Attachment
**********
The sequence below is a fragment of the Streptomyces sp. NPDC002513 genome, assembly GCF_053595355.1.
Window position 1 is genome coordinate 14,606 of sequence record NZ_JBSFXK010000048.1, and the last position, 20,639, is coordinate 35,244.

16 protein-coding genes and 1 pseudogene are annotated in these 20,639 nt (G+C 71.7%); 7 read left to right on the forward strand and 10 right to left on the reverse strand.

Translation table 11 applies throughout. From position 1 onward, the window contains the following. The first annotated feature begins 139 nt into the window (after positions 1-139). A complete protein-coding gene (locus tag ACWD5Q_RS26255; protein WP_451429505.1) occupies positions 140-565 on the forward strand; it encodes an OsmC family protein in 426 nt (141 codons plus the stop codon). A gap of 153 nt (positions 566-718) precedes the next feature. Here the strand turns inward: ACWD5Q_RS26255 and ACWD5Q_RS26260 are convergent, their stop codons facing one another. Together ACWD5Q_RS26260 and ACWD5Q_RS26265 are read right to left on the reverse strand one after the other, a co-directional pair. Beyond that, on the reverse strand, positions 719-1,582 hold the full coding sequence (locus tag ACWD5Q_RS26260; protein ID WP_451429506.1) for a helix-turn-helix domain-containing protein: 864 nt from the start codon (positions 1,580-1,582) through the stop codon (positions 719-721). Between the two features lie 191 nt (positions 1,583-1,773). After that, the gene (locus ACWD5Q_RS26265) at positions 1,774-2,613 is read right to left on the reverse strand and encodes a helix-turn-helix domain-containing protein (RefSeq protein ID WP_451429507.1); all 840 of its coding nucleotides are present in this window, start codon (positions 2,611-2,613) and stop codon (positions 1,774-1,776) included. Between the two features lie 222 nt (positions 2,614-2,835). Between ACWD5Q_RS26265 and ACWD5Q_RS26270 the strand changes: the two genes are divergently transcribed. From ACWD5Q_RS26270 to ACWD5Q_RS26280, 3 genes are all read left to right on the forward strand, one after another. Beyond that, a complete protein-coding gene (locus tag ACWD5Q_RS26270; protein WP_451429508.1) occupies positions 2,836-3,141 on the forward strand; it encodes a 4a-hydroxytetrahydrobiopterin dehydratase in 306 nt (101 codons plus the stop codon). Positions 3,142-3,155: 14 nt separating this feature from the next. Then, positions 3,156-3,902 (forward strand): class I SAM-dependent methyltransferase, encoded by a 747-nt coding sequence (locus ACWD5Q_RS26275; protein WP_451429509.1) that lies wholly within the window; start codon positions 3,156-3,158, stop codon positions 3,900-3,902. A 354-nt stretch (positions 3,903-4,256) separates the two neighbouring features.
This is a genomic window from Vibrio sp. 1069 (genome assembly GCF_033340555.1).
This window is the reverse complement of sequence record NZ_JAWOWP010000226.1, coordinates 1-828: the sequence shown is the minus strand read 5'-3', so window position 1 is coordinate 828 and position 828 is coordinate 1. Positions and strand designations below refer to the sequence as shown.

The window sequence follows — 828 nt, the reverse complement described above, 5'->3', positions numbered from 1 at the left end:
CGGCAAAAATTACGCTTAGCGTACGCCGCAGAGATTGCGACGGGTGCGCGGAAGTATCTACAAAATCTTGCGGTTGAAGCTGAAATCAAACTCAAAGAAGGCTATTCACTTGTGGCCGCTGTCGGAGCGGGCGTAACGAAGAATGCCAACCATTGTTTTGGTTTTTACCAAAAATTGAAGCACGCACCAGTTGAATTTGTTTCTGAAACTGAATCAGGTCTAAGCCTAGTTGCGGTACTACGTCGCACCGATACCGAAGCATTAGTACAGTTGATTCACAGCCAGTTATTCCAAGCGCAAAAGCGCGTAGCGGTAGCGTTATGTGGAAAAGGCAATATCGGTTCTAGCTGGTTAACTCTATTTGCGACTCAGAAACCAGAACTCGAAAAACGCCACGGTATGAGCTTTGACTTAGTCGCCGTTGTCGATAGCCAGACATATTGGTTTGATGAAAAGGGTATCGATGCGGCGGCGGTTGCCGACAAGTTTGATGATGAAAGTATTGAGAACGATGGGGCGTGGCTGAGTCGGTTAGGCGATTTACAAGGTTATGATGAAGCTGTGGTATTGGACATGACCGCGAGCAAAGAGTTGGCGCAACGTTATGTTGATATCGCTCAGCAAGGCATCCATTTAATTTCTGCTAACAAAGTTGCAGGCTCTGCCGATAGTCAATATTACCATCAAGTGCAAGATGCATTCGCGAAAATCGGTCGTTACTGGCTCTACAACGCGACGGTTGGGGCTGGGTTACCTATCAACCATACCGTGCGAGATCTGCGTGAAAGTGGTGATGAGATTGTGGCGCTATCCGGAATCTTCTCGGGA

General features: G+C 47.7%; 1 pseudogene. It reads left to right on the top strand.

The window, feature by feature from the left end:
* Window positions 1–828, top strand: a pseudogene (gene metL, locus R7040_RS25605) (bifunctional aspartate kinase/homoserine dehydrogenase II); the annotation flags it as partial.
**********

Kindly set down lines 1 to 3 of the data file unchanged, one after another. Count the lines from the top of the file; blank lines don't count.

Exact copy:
The sequence below is a fragment of the Streptomyces sp. NPDC002513 genome, assembly GCF_053595355.1.
Window position 1 is genome coordinate 14,606 of sequence record NZ_JBSFXK010000048.1, and the last position, 20,639, is coordinate 35,244.

16 protein-coding genes and 1 pseudogene are annotated in these 20,639 nt (G+C 71.7%); 7 read left to right on the forward strand and 10 right to left on the reverse strand.